I first met Bela Bartók in the year 1929. I was then fifteen and a half years old, nervous, shy and reserved. I was studying the piano with Ernst von Dohnányi, and one of my fellow-students was Lajos Hernadi, a former pupil of Bartók. Bartok and Hernadi were to give a piano duet concert for Budapest Radio, and I was to turn the pages. And so one spring evening in the studio of Hungarian Radio our first personal meeting took place. All sorts of rumours were flying around the musical circles of Budapest. Professor Bartok was not the most popular professor at the Franz Liszt Academy of Music, whose principal at that time was the violin virtuoso Jenő Hubay, and whose staff included personalities such as Dohnányi, Kodály and Leo Weiner. Bartok was far too strict, self-assured and remote for that. But all those who came into contact with him day by day would do anything for him. As a piano teacher he was exceptionally strict. He demanded the utmost precision from his students, especially in respect of rhythm. He was also very keen that his students should learn to analyse thoroughly the works which they played. He gave no composition lessons, for he said that composition could not be taught.
Bartók’s official and single title was “Professor”, one which he so amply deserved; and it was also the only one which he retained until the end of his life. The Academy of Music in Hungary at that time was simply swarming with “Masters” great and small. Bartok never wanted to be a “Mlaster”: he was however very pleased to be addressed as “Professor”. He seemed to like something about this cold academic title. The Professor often wrote letters protesting against this and that — often injustices, which he could not tolerate. One of the old servants at the Academy of Music summed this up best when he said, “ The Professor often writes letters, and then the authorities scratch their heads.” l shall never forget the tremendous moment when Bartok gave me his hand for the first time and looked into my eyes with that curious mixture of childlike naivete and deadly seriousness which is peculiar to all geniuses but also as if he wanted to penetrate me with his glance in order to divine my innermost thoughts. “You will really enjoy this marvellous music”, he said, and his serious expression melted into a gentle smile as he handed me the music l was to turn. It was the Schubert F minor Fantasia. l did not know the work, yet l shall never forgetthe manner of my learning it as long as I live.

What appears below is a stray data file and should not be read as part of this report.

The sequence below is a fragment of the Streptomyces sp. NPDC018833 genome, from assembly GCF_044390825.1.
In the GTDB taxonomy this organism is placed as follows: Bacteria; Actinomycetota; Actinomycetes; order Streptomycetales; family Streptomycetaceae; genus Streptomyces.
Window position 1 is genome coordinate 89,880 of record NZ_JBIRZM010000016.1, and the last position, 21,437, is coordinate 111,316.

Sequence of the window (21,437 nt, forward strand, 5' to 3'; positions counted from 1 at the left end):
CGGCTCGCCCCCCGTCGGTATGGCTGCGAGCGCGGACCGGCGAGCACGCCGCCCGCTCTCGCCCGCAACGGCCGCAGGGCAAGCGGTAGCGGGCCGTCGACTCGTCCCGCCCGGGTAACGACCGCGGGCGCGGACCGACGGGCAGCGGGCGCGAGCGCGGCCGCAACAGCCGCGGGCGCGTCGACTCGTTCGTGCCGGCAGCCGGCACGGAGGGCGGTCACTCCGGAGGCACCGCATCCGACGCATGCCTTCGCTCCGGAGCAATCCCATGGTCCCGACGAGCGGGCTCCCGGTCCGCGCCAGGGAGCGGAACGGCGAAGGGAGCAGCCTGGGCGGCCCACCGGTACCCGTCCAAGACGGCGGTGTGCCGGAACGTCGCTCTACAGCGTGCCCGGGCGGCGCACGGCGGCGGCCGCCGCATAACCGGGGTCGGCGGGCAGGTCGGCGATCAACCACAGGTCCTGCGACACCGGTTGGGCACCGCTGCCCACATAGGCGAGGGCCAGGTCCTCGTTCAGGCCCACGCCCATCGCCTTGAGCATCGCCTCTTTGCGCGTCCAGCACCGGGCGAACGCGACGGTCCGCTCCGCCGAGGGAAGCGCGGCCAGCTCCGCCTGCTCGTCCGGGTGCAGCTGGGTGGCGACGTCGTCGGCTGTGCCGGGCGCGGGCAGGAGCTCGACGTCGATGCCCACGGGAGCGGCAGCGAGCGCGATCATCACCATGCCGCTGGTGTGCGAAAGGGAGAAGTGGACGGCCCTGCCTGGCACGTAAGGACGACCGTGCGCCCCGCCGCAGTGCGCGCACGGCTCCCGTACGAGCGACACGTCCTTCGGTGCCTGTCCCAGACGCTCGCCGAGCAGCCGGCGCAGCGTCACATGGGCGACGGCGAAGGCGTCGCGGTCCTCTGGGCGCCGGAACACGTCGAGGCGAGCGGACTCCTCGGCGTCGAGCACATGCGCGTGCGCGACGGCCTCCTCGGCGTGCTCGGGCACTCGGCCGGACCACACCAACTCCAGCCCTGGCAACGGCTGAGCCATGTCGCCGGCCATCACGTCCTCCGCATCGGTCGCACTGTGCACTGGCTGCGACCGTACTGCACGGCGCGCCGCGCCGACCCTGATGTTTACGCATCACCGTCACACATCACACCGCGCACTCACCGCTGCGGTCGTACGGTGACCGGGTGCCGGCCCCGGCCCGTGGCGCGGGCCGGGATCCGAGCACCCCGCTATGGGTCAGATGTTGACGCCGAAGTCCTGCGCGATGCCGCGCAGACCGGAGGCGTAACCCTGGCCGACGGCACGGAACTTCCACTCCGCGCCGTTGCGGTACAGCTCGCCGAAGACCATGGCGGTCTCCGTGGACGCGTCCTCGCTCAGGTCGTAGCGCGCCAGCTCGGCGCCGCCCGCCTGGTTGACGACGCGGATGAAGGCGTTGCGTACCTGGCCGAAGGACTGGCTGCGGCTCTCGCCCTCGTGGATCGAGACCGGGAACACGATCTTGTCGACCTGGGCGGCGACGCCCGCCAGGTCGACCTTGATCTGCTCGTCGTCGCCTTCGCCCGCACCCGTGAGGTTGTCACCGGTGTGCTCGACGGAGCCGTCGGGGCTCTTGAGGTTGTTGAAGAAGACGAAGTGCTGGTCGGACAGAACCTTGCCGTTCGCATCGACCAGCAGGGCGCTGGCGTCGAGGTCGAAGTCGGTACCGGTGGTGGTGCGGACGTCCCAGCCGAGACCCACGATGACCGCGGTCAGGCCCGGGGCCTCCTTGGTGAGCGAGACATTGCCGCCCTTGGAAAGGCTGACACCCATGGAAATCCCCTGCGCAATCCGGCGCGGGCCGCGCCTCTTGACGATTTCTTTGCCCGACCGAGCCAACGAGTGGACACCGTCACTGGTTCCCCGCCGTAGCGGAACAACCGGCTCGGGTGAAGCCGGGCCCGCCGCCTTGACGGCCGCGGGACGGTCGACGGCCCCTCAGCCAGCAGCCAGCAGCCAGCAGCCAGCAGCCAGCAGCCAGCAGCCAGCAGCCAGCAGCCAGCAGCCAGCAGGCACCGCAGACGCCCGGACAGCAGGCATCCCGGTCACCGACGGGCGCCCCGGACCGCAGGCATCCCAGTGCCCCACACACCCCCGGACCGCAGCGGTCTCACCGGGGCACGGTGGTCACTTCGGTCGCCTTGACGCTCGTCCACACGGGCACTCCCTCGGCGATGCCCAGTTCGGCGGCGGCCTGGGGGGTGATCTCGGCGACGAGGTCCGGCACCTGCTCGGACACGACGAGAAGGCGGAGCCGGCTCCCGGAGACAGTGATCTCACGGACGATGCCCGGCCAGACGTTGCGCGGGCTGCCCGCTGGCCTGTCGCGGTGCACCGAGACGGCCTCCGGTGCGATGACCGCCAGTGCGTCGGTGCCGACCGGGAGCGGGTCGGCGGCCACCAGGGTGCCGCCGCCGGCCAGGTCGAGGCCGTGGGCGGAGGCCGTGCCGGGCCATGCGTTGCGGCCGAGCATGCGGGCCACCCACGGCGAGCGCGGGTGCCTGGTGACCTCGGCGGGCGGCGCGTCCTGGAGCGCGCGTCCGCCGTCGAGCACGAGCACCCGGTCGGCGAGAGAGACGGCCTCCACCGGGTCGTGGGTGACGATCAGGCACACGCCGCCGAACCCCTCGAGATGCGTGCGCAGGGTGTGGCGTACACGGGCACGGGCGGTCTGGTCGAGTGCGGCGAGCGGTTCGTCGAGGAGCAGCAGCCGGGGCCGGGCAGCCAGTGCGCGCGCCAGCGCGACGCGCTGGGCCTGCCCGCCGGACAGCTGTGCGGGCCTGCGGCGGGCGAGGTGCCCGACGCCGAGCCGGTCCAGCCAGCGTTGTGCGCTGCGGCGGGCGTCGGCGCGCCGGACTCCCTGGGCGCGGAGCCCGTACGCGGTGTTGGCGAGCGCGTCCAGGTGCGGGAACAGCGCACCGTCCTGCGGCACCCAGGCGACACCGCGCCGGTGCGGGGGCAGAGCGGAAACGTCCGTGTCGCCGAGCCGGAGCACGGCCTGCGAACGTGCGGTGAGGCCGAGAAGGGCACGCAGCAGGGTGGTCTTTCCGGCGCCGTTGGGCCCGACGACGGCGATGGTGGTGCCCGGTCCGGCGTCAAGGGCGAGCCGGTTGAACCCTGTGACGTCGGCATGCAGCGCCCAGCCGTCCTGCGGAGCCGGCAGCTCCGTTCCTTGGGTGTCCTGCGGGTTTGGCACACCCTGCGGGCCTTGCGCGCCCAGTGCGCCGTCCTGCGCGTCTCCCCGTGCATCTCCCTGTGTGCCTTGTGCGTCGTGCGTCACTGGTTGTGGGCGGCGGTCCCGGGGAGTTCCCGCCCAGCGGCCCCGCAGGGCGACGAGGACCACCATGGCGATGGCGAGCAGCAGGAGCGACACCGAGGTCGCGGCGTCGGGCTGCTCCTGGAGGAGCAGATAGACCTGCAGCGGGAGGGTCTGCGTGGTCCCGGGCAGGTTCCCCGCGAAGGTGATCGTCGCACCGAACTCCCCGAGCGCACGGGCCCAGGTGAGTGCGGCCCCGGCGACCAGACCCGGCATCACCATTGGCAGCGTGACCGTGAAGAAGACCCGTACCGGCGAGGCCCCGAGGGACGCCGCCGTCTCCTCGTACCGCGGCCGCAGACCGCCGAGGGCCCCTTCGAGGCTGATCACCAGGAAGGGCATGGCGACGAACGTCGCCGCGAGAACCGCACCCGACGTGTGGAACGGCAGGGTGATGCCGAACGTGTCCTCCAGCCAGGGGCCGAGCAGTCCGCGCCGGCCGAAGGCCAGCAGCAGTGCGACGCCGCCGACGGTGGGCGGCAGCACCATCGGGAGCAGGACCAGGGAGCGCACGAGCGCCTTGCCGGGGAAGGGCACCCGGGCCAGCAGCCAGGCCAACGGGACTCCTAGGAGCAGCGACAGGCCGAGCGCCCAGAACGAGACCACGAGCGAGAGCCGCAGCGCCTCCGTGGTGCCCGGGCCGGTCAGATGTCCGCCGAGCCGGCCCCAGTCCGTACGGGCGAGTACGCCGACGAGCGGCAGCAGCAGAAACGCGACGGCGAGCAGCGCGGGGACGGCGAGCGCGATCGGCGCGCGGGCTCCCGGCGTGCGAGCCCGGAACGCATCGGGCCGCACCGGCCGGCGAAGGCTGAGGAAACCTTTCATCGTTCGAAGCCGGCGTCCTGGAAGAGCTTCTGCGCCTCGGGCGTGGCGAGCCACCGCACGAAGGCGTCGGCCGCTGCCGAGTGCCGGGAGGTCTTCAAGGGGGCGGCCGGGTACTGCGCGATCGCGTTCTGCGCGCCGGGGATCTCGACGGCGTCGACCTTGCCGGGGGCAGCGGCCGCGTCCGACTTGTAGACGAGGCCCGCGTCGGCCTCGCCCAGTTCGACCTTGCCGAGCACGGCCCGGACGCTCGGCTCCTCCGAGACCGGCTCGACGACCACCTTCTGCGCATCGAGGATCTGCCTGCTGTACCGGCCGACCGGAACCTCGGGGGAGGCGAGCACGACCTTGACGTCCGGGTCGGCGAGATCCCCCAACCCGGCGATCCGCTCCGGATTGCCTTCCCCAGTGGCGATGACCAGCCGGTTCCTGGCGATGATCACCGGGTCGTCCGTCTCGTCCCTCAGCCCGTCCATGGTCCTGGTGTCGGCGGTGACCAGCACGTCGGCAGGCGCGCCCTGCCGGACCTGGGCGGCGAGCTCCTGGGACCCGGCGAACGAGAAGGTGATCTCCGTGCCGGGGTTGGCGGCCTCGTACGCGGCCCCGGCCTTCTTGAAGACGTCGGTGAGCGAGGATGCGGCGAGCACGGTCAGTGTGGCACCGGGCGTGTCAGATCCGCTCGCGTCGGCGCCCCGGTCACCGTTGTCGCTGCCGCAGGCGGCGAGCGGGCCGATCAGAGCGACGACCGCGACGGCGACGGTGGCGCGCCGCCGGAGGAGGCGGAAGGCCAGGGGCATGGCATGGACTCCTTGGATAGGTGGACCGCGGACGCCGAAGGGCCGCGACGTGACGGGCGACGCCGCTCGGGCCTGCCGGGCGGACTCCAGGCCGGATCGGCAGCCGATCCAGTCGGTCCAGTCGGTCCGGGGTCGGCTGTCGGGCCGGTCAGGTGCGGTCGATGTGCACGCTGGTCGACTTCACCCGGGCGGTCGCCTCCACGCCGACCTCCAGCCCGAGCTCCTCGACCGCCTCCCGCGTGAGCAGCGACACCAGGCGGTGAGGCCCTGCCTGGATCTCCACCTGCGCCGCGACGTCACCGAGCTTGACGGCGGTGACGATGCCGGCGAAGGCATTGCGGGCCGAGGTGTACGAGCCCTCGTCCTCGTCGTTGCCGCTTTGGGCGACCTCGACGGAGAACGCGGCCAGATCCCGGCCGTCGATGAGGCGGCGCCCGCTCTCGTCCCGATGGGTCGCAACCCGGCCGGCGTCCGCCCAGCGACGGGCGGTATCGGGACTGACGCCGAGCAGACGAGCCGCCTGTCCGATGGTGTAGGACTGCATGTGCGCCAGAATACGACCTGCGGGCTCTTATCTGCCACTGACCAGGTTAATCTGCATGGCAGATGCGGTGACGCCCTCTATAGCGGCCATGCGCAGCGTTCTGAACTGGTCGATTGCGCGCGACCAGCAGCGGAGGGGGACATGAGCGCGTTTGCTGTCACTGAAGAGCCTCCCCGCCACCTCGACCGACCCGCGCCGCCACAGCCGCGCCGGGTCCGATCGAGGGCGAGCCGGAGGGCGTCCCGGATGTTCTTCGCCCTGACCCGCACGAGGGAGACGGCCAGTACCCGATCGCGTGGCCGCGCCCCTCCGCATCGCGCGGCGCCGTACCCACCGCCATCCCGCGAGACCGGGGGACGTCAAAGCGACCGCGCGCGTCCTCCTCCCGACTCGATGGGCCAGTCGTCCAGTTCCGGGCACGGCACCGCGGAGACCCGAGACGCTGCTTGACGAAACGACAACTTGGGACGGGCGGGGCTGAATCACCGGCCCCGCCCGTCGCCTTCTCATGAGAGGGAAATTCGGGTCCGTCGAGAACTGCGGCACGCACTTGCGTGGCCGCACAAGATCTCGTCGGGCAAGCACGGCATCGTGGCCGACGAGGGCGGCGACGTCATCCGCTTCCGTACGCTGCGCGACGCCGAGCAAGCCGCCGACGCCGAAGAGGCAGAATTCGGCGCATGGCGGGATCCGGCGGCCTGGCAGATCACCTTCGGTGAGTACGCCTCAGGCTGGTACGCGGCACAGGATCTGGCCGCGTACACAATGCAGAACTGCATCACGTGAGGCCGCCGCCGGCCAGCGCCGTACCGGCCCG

Professor Bartók was playing the primo part, and 25 years later I can still hear the sound of the great melody, metallic without being hard, intense and yet dreamlike. Fascinated, l followed every note, and was assailed by countless questions to which l could find no satisfactory answer. How could this man be called cold and heartless, and his music in- comprehensible and cerebral ? This man, who interpreted Schubert with such humility, and played every single note with such reverence, just as if he were a sculptor at the piano — surely his own mu- sic must also contain emotion ? The interpretation of the F minor Fantasia, followed by some of Stravinsky’s smaller works and also by some of his own compositions, gave me my first insight into Bartók’s great musical personality.
So began my admiration for one of the greatest composers of this century. Nothing of its original intensity has been lost, but it has deepened with the years, aided by the close friendship which later grew up between us, and which lasted until his death.Andor Földes, "My First Meeting with Béla Bartók", from the booklet
Mikrokosmos, Sz 107
1 [N° 122, 125, 126, 128, 130, 137, 139] 7:58
2 [N° 140-143, 146, 148-153] 17:41
Suite, Op. 14, Sz 62
3 I. Allegretto - II. Scherzo - III. Allegro molto - IV. Sostenuto 8:36
Romanian Folk Dances, Sz 56
4 I. Stick Dance. Moderato - II. Sash Dance. Allegro 4:20
III. Stamping Dance. Moderato - IV. Horn (Bucium) Dance. Andante -
V. Romanian Polka. Allegro -VI. Fast Dance. Allegro - Allegro vivace
5 I. Allegro moderato - II. Sostenuto e pesante - III. Allegro molto 12:34
Out of Doors
6 I. Pesante - II. Andante - III. Moderato - IV. Lento - V. Presto 13:26
7 I. Allegretto - II. Moderato - II. Finale. Allegro vivace 3:45
8 Tempo giusto 2:29
Andor Foldes - p
Recorded at Beethovensaal, 1, Hannover ; January, 1955 [#5] ; May, 1955 [# 1-4 & 7] ; & June, 1955 [# 6 & 8]
See alos, in french